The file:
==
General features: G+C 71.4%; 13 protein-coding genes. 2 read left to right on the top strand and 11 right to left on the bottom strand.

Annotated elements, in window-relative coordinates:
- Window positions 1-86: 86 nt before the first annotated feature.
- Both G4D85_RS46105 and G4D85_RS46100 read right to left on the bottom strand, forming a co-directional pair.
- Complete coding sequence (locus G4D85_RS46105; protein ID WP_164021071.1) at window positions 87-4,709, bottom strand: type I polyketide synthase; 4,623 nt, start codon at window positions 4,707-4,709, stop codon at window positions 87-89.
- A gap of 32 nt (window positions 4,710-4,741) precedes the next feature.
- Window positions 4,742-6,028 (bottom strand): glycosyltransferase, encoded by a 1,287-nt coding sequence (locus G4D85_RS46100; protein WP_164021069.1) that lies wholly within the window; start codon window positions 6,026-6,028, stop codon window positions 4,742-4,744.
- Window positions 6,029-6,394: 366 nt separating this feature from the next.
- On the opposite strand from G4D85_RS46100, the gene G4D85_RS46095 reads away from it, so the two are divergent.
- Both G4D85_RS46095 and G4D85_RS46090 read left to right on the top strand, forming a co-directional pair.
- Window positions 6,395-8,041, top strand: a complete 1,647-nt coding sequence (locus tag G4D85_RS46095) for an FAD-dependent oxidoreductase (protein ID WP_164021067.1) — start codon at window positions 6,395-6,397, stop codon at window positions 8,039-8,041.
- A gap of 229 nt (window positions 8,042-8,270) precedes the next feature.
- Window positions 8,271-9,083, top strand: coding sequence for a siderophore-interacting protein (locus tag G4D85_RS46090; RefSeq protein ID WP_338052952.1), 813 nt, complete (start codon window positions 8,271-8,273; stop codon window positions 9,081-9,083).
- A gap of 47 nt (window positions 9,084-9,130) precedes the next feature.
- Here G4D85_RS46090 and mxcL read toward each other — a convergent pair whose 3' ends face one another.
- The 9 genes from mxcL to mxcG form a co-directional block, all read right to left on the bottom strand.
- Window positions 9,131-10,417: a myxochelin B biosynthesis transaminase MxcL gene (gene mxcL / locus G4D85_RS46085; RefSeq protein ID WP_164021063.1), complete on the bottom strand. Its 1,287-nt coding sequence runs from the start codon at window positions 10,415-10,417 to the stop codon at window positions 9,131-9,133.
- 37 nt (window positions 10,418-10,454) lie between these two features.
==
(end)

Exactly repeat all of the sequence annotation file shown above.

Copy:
General features: G+C 71.4%; 13 protein-coding genes. 2 read left to right on the top strand and 11 right to left on the bottom strand.

Annotated elements, in window-relative coordinates:
- Window positions 1-86: 86 nt before the first annotated feature.
- Both G4D85_RS46105 and G4D85_RS46100 read right to left on the bottom strand, forming a co-directional pair.
- Complete coding sequence (locus G4D85_RS46105; protein ID WP_164021071.1) at window positions 87-4,709, bottom strand: type I polyketide synthase; 4,623 nt, start codon at window positions 4,707-4,709, stop codon at window positions 87-89.
- A gap of 32 nt (window positions 4,710-4,741) precedes the next feature.
- Window positions 4,742-6,028 (bottom strand): glycosyltransferase, encoded by a 1,287-nt coding sequence (locus G4D85_RS46100; protein WP_164021069.1) that lies wholly within the window; start codon window positions 6,026-6,028, stop codon window positions 4,742-4,744.
- Window positions 6,029-6,394: 366 nt separating this feature from the next.
- On the opposite strand from G4D85_RS46100, the gene G4D85_RS46095 reads away from it, so the two are divergent.
- Both G4D85_RS46095 and G4D85_RS46090 read left to right on the top strand, forming a co-directional pair.
- Window positions 6,395-8,041, top strand: a complete 1,647-nt coding sequence (locus tag G4D85_RS46095) for an FAD-dependent oxidoreductase (protein ID WP_164021067.1) — start codon at window positions 6,395-6,397, stop codon at window positions 8,039-8,041.
- A gap of 229 nt (window positions 8,042-8,270) precedes the next feature.
- Window positions 8,271-9,083, top strand: coding sequence for a siderophore-interacting protein (locus tag G4D85_RS46090; RefSeq protein ID WP_338052952.1), 813 nt, complete (start codon window positions 8,271-8,273; stop codon window positions 9,081-9,083).
- A gap of 47 nt (window positions 9,084-9,130) precedes the next feature.
- Here G4D85_RS46090 and mxcL read toward each other — a convergent pair whose 3' ends face one another.
- The 9 genes from mxcL to mxcG form a co-directional block, all read right to left on the bottom strand.
- Window positions 9,131-10,417: a myxochelin B biosynthesis transaminase MxcL gene (gene mxcL / locus G4D85_RS46085; RefSeq protein ID WP_164021063.1), complete on the bottom strand. Its 1,287-nt coding sequence runs from the start codon at window positions 10,415-10,417 to the stop codon at window positions 9,131-9,133.
- 37 nt (window positions 10,418-10,454) lie between these two features.